Category: Data structures

July 5th, 2017 by admin

The beta for Swift 4 is out and it’s mostly an update to Swift 3.1 rather than a dramatic change like Swift 3.0 was to Swift 2.2. One of the simplest changes in Swift 4 is the way Swift now handles multi-line text. In the past, you had to laboriously create multiple lines of text using the next line or new line character (\n) like this:

var str = "This is an example\nof a multi-line text"

print (str)

The above code would print:

This is an example

of multi-line text

Of course, inserting \n characters everywhere can be ugly and tedious. That’s why Swift 4 now offers a simpler solution.

To identify multi-line text, start with a triple quotation mark symbol. Then type as much text as you want. Finally, identify the end of your text with another triple quotation mark symbol like this:

var newString = """
This is an example
of multi-line text
"""

print (newString)

This code also prints:

This is an example

of multi-line text

The big difference is that you don’t have to worry about typing or forgetting to type the \n characters. This seemingly simple change is minor, but does show how Swift 4 looks for ways to improve the Swift language and make it easier to use.

Expect Apple to keep updating and refining Swift. There will never be drastic changes like the shift from Swift 2.2 to Swift 3.0, but expect more pleasant improvements in Swift 4 coming soon this fall.

Posted in Data structures

October 6th, 2016 by admin

Just as there are multiple ways to create a variable in Swift, there are also multiple ways to create an array in Swift. The most straightforward way, similar to older programming languages, is to define an array to hold a specific data type and create an empty array.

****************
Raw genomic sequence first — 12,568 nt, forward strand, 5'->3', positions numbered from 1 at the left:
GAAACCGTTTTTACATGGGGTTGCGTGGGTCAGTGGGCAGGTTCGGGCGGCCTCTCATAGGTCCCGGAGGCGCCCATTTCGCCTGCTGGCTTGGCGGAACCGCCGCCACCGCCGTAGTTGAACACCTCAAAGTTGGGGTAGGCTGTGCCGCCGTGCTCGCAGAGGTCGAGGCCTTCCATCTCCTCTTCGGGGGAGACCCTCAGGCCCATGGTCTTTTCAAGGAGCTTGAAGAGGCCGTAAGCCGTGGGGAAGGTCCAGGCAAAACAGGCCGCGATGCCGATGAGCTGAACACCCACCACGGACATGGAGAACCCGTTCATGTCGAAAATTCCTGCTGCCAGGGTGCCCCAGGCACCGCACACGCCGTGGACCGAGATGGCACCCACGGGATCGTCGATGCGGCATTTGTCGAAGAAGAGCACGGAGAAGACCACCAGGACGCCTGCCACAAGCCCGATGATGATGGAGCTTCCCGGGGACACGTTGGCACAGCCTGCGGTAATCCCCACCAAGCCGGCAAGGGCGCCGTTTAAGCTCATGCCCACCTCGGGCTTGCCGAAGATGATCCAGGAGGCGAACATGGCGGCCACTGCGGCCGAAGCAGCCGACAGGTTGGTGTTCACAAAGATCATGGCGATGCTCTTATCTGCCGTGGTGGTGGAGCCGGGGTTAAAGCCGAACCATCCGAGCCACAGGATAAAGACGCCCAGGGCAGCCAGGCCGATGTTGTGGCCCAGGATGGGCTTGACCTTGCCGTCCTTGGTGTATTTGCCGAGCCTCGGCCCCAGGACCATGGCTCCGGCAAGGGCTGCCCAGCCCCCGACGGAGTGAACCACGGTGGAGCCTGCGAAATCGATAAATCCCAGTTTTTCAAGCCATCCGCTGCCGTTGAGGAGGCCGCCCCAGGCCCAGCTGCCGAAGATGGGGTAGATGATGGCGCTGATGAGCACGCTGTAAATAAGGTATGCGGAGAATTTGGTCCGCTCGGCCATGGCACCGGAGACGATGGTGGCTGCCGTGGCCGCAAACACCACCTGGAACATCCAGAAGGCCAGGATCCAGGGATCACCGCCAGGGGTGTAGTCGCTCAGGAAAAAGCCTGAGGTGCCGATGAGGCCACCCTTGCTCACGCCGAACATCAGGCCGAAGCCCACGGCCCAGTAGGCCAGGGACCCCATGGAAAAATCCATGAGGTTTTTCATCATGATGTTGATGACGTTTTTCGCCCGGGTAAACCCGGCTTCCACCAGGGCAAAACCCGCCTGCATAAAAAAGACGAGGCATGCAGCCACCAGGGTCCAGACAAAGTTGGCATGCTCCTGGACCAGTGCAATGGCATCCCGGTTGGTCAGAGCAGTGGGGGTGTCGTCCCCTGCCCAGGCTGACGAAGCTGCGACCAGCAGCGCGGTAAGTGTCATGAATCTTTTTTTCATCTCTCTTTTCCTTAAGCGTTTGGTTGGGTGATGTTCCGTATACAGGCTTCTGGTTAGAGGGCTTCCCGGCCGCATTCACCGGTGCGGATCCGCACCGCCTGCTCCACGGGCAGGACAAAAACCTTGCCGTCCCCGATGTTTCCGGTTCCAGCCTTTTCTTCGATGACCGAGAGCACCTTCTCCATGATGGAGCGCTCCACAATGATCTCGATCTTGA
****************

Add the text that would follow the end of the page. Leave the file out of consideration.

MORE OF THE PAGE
One way to create an empty array is to use the equal sign and empty parentheses like this:

var firstArray = [Int]()

A second way to create an empty array is to use a colon, an equal sign, and empty square brackets like this:

var secondArray : [Int] = []

These two methods force you to specifically define the data type the array holds such as all integers (Int) or all decimal numbers (Double or Float). A third method lets Swift infer the data type by just specifying at least one item in the array. Based on that one item, Swift can infer the data type that array can hold. So if you wanted to create an array that can only hold integers, you could use inference to create an array like this:

var thirdArray = [0]

A fourth way to create an array gives you the option of creating an array filled with a multiple copies of the same value. So if you needed to create an initial array filled with twenty number 5s, you could explicitly type all twenty 5s, or you could use the repeating, count feature of creating arrays, which looks like this:

var fourthArray : [Int] = Array (repeating: 3, count: 2)

var fifthArray = Array (repeating: 3, count: 2)

You could explicitly define the data type or leave it out and let Swift infer the data type based on the data you use. The Swift code above creates an array of integers that holds 2 copies of the number 3.

Use whatever method you like best for creating arrays. If you’re familiar with older programming languages, you’re probably already in the habit of explicitly declaring the data type of an array so you can choose which method you like best.

If you want to let Swift infer the data type, then you’ll need to explicitly define at least one value when creating that array.

If you need to create an array to hold identical copies of the same data, then you can use the unique repeating, count feature to specify the data to use and how many copies to insert in the array.

No single method is the “best” so just use whatever method you prefer. In general, rely on Swift inference because it makes your code shorter although you may still prefer explicitly declaring data types so it’s crystal clear exactly what data that array can hold.

Posted in Data structures

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